Asian shares rebounded from two-week lows on Tuesday as rising commodity prices boosted market expectations of an improved growth outlook, a day after rising US Treasury yields and inflation prospects hit US tech shares.
Europe’s Eurostoxx 50 futures and Germany’s DAX futures FDXc1 both gained 0.2 per cent, while futures for London’s FTSE FFIc1 rose 0.3 per cent. E-mini futures for the S&P 500 advanced 0.5 per cent.
MSCI’s broadest index of Asia-Pacific shares outside Japan advanced 0.4 per cent to 726.6 after dipping to 719.8, the lowest level in two weeks. The gauge has eased from last week’s record top but is still up about 9 per cent so far this year.
Buoyed by the rally in commodities, the Australian S&P/ASX 200 index to rose nearly 0.9 per cent. Singapore’s Straits Times index put on 0.6 per cent and Taiwan was up 0.2 per cent. Hong Kong advanced 1 per cent, while the tech-laden South Korea’s Kospi lost 0.3 per cent.
Japanese markets were closed for a public holiday.
“We are in unprecedented times, but the likelihood is that low interest rates will persist long after the world economy has shaken off the pandemic,” Keith Wade, chief strategist at Schroders said in a note.
“For financial markets, such an outlook will intensify the search for yield and no doubt create volatility and bubbles as investors chase returns in “the zero” environment, Wade added.
On Wall Street, high-growth stocks such as Apple, Microsoft and Tesla weighed on the Nasdaq Composite, which shed 2.5 per cent on Monday.
Commodity prices again strengthened on Tuesday. Oil prices rose on a tight global supply outlook after US production was hammered by frigid weather and an approaching meeting of top crude producers is expected to keep output largely in check.
Analysts said markets were taking a cue from stronger commodity prices that the rise implied strong economic activity.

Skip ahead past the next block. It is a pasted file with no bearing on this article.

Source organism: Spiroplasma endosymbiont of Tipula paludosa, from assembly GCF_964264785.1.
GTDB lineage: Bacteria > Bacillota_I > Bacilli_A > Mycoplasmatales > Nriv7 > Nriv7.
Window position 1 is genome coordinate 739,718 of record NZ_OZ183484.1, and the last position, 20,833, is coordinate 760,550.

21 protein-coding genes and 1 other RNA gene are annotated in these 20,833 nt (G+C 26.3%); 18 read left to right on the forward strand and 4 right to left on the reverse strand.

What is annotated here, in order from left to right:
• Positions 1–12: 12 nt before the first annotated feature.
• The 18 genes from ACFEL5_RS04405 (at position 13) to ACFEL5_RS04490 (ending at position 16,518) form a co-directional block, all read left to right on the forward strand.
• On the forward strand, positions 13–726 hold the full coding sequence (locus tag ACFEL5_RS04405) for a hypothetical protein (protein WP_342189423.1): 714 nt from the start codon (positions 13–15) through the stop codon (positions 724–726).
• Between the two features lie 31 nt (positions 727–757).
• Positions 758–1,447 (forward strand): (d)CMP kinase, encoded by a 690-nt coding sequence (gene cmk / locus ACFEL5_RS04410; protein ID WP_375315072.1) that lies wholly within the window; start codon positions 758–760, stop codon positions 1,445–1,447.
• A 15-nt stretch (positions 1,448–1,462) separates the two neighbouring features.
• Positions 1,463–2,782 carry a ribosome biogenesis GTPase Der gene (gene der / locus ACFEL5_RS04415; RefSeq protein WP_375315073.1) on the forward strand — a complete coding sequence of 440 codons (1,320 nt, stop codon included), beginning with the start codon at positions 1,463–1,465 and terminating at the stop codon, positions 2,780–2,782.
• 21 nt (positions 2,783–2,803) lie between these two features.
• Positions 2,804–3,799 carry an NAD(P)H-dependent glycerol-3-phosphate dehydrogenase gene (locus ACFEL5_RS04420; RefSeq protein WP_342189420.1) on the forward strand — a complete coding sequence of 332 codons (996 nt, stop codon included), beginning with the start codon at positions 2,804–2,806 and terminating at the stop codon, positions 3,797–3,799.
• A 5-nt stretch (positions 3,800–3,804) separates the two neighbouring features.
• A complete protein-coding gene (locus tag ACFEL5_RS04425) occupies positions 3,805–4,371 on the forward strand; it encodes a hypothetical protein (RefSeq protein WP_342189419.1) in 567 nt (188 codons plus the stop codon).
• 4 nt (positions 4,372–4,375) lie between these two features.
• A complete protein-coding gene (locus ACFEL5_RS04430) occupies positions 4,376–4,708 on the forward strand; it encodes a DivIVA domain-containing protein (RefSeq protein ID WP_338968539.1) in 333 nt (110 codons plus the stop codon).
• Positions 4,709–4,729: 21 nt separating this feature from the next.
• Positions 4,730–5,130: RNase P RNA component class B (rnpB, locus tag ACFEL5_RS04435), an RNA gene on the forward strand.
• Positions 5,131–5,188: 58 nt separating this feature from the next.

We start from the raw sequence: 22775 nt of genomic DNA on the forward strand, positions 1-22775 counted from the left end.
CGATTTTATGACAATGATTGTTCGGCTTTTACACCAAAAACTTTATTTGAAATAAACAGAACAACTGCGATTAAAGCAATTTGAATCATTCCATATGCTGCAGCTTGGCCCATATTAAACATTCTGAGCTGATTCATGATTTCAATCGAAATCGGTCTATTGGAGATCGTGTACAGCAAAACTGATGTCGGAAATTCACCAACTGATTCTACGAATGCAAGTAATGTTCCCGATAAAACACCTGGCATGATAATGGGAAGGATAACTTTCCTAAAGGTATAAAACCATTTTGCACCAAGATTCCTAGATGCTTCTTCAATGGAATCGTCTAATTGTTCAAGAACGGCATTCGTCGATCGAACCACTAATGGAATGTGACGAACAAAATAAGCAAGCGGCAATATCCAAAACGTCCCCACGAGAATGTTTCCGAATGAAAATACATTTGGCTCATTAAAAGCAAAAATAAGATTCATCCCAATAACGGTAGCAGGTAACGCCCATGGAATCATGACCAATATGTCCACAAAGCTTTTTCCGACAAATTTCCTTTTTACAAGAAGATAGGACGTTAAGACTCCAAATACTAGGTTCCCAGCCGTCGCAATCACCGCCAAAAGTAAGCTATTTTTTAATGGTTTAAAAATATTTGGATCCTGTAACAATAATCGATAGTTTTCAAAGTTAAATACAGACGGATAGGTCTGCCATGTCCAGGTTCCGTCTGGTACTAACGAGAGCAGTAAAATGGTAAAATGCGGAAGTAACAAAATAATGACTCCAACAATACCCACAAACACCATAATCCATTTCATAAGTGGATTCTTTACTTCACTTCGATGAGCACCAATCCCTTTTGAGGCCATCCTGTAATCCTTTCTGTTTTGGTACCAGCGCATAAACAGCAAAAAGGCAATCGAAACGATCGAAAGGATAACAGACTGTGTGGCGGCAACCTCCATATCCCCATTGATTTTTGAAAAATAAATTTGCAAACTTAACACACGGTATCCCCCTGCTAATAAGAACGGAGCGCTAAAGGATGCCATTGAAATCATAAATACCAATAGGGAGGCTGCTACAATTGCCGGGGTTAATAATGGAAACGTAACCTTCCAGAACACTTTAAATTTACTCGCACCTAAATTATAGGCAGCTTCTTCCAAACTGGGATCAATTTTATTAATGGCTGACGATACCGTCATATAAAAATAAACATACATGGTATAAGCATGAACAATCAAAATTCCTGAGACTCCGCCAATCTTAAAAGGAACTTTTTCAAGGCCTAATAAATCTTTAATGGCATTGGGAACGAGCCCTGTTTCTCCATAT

Brent crude was up 1.1 per cent to $66.4, holding firm near one-year highs. Spot gold also rose to a one-week high to $1,812.6 an ounce as inflation worries boosted the bullion’s appeal as a hedge.
The strength in commodities kept the Australian dollar steady at $0.79 against the US dollar, just near a three-year high.
Bond yields have risen sharply this month as prospects of more US fiscal stimulus boosted hopes for a faster economic recovery globally. However that is also fuelling inflation worries, prompting investors to sell growth stocks that have rallied in recent months.
“Real US interest rates are now in positive territory, which has created some concern around the consequences for equities markets,” Cesar Perez Ruiz, chief investment officer at Pictet Wealth Management said in a report.
The dollar index was steady at 90.026, with the euro up 0.1 per cent at $1.2166. The Japanese yen edged up versus the greenback to 105.09 per dollar.
Cash Treasuries were not traded in Asia with Tokyo shut for holidays, but futures firmed slightly and showed an implied ten-year Treasury yield of 1.34 per cent.
Markets will turn their focus to Federal Reserve Chair Jerome Powell who is delivering his semi-annual testimony on Tuesday. Powell is likely to reiterate a commitment to keeping policy super easy for as long as needed to drive inflation higher, analysts said.
“In addition to the ever-present question of what it may take for the Fed to consider tapering, the most pressing investor interest is at what point the Fed could respond to the level or volatility of interest rates after the recent increases,” foreign exchange strategist at Citi said in a note.